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Author: LauraJo
Rating: PG
Archive: SJ yes, I'll submit to Helio
Summary: Janet takes Sam home to talk after the events of Beneath The Surface.
Disclaimer: The characters belong to MGM/Gekko/Double Secret.
Spoilers: Beneath The Surface, and a small hint at Divide and Conquer.
Status: Complete
Author's notes: Despite the time setting, I really intended this to be more of a Sam/Janet friendship piece than a Sam/Jack fic.  However, the muse ran away with it and this happened.  {June 2002}


"Okay Sam, tell me honestly - as your friend, not your doctor.  How much do you remember?"

Sam let out a small sigh and leant back into the sofa, cradling her coffee with both hands and staring into its depths rather than looking at Janet.

"I can remember all the big things; my name, my job, where I live.  And I remember people, there's no problem there."

"No problem?"  Janet didn't sound convinced.

"Other than a few name difficulties, no," Sam replied.  She didn't specify what those name difficulties were precisely, but Janet already had a fair idea.  She doubted Sam, or indeed any of the others, had even been aware of the odd 'Jonah', 'Thera' or 'Carlan' sneaking past their lips.  She doubted any of them quite realised how this would affect them in the coming weeks, maybe months.  Yet she knew damned well none of them would agree to go and see MacKenzie without a fight.  That was one of the main reasons Janet had arranged to take Sam off the base with her tonight.  Strictly speaking every member of SG-1 should be spending the night in the mountain, preferably under observation in the infirmary; but some instinct had told her that bringing Sam home with her, keeping her away from the others, was the right thing to do.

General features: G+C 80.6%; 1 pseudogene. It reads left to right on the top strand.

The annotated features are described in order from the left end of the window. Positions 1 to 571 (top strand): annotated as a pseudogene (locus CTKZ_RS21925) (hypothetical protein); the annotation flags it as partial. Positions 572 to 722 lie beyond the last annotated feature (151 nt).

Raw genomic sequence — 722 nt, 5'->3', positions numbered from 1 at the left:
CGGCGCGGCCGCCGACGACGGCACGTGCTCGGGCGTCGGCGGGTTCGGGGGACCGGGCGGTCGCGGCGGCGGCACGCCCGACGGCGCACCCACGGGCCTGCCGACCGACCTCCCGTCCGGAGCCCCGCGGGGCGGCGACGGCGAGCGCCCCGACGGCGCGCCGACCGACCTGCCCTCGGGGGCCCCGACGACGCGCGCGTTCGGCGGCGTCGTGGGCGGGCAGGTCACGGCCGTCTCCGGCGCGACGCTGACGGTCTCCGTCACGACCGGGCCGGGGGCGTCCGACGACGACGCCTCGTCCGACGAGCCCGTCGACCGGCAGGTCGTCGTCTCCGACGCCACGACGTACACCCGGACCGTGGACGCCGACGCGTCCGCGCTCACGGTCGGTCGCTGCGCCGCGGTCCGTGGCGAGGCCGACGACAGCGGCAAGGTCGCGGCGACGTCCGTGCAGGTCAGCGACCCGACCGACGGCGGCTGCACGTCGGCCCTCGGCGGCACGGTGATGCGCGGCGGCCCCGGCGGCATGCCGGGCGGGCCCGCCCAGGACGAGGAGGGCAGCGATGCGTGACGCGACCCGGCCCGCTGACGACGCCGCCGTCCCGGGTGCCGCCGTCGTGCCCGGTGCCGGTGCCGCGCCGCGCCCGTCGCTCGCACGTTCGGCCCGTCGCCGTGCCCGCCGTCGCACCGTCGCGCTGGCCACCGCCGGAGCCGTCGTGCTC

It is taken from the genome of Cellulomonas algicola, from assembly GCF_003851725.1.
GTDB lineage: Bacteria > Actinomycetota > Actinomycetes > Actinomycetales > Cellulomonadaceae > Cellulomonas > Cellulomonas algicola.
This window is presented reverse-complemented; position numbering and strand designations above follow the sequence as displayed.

Keeping her away from the others.  More specifically, one other.

No one had said anything throughout the initial debrief, but Janet had seen it as soon as SG-1 had stepped onto the ramp.  Daniel had looked happy to be home.  Teal'c too, as much as he ever did.  But the two military members of the team were introspective, carefully not looking at anyone else but not looking at each other either.  When Sam had launched into her report of the ill-fated mission, Colonel O'Neill had uncharacteristically kept staring down at his hands, at the pen that he methodically turned around and around and around in his fingers.  Not once did he raise his gaze to look at his second-in-command, not once did he take the opportunity to stare at her without the appearance of impropriety.

The irony of it being the lack of impropriety that worried her didn't escape Janet.

"So what are you having trouble with?" she continued.

"It's weird, actually.  I can remember how to do something, but not what that action is called or what the things are I'm using.  Like when I was making this coffee," Sam lifted her mug to illustrate.  "The action itself was automatic, but I couldn't have told you what I was doing or what I was using to make it."

"Actually, that makes sense."

"It does?"

"Yes.  The memory stamp wouldn't have needed to touch your procedural memory.  In fact, it would be better if it didn't.  There's no reason to alter your reflexive ability to do things such as walk, talk, eat, and drink.  The actions you've learnt and perfected through your life were more use to your 'employers' left intact."

"So they really were selective with which parts of our memories they altered?  The technology they used to do that must be amazing."

"Yes, I bet you'd love to get your hands on it.  I would too.  But actually, separating your procedural from your declarative memories may not be as difficult as it sounds," Janet explained.

"It wouldn't?"